Dresses to the Rescue: Save Otherwise Safe, Chaotic Milan Season

After an underwhelming Milan season, the dress emerged as a savior and lifted retailers spirits about the feminine, if safe, direction for spring.

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Giorgio Armani

Photo By Giovanni Giannoni and Davide Maestri

Burberry Prorsum

Photo By Giovanni Giannoni and Davide Maestri


Photo By Giovanni Giannoni and Davide Maestri


Photo By Mauricio Miranda


Photo By Davide Maestri

MILAN — It's hard to be angry at pretty dresses.

After a grueling, controversial and often-underwhelming Milan season, that key item cheered retailers, many of whom left the Italian fashion capital with a positive assessment about the feminine, if safe, direction for spring-summer.

"It was a good, solid week with good commercial pieces," said Robert Burke, senior vice president of fashion at Bergdorf Goodman. "I thought Milan was much more feminine and refined than it has been. We saw a lot of beautiful eveningwear."

Kal Ruttenstein, senior vice president for fashion direction at Bloomingdale's, was also bullish about the Italian collections.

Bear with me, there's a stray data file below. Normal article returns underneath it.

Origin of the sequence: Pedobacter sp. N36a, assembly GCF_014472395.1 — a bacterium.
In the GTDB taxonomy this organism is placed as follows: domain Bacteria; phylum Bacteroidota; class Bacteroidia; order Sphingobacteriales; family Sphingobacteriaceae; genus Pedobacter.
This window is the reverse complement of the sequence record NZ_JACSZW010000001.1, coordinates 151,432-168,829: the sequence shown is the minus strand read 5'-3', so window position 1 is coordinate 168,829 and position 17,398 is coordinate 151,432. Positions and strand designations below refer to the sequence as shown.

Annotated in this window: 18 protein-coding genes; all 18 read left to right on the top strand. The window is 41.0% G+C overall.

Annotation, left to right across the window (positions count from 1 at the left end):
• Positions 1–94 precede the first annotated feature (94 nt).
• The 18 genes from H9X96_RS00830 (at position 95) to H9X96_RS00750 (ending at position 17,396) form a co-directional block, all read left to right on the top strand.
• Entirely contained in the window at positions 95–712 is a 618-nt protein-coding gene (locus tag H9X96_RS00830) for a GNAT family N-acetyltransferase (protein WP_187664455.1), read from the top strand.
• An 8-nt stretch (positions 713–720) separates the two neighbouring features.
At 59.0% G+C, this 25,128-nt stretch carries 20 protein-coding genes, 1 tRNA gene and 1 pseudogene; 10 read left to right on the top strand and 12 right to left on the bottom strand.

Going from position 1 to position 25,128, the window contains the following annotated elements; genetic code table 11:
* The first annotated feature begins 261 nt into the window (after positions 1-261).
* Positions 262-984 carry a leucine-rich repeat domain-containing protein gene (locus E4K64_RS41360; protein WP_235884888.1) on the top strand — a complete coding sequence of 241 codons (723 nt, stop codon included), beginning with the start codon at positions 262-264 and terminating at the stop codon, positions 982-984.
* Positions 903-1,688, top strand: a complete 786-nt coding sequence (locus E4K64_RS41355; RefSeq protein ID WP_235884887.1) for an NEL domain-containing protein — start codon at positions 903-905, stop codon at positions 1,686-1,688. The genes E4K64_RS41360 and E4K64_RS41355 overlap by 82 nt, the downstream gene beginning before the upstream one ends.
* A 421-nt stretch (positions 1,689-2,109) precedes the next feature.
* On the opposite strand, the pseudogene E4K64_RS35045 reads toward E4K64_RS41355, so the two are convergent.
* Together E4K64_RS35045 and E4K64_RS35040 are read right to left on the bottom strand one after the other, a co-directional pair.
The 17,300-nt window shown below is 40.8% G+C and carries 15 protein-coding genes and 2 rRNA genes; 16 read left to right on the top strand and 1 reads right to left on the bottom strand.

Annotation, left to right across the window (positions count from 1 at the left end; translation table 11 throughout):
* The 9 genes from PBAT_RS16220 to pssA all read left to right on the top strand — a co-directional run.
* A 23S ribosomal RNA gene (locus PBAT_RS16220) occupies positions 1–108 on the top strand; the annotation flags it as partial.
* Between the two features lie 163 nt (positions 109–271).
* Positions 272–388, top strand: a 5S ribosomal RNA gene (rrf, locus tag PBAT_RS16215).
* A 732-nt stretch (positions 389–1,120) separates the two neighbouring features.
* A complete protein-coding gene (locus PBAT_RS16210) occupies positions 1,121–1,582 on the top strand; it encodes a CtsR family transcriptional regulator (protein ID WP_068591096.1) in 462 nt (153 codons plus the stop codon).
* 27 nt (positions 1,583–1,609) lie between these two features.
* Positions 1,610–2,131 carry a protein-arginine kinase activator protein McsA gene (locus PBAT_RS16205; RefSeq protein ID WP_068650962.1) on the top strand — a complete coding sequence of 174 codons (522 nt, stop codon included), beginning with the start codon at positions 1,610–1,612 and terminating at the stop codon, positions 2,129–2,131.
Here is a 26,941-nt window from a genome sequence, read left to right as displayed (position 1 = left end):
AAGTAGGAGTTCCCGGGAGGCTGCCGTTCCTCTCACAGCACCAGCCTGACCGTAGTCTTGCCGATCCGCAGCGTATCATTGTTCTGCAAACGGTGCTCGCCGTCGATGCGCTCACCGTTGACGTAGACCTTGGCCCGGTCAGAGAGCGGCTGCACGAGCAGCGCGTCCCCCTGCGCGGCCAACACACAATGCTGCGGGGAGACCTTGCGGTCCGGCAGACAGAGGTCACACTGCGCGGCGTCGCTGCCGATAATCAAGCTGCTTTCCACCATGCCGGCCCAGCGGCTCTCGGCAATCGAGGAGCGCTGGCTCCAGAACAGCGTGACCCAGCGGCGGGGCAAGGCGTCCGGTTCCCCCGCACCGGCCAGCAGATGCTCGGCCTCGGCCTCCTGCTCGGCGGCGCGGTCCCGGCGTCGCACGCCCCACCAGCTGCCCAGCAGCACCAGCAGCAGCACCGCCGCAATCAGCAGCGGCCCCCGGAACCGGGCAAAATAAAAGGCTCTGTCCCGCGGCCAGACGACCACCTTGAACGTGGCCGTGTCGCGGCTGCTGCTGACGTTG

"It's fresh, young, less tailored, more romantic and more interesting than it's been in a long time," he said. "The dress was a big Milan statement, along with the color white and white mixed with cream."

But a compressed schedule, with six days of shows crammed into five, made life difficult for buyers and contributed to the general feeling that the Milan week demanded a lot of effort for little fashion news.

"What I didn't like was the schedule and the fact that some things were double booked," said Joan Kaner, senior vice president and fashion director at Neiman Marcus. "We spent more time in traffic going [from] location to location than seeing clothes. It's such a poor use of our time. It wasn't a revolutionary season, but spring never is."

Anna Garner, fashion director of Selfridges, said, "It was a bit flat overall. The main focus for the week was understated simplicity — soft, light and fresh but very understated, except for Dolce & Gabbana."

Other collections that buyers said stood out included Prada, Fendi, Etro, Versace, Marni, Roberto Cavalli and Burberry Prorsum. Here's what they said about a divisive week:
  • Sue Patneaude, executive vice president of designer apparel at Nordstrom: "We were surprised by how different Milan was from New York. It was much more feminine, with lots of colors, ruffles and prints. The dress is definitely the item of the season, the new uniform. We'd also like to see more daytime interpretations of everything. There was a lot of chiffon and lace. We loved Missoni, Versace and Dolce & Gabbana."
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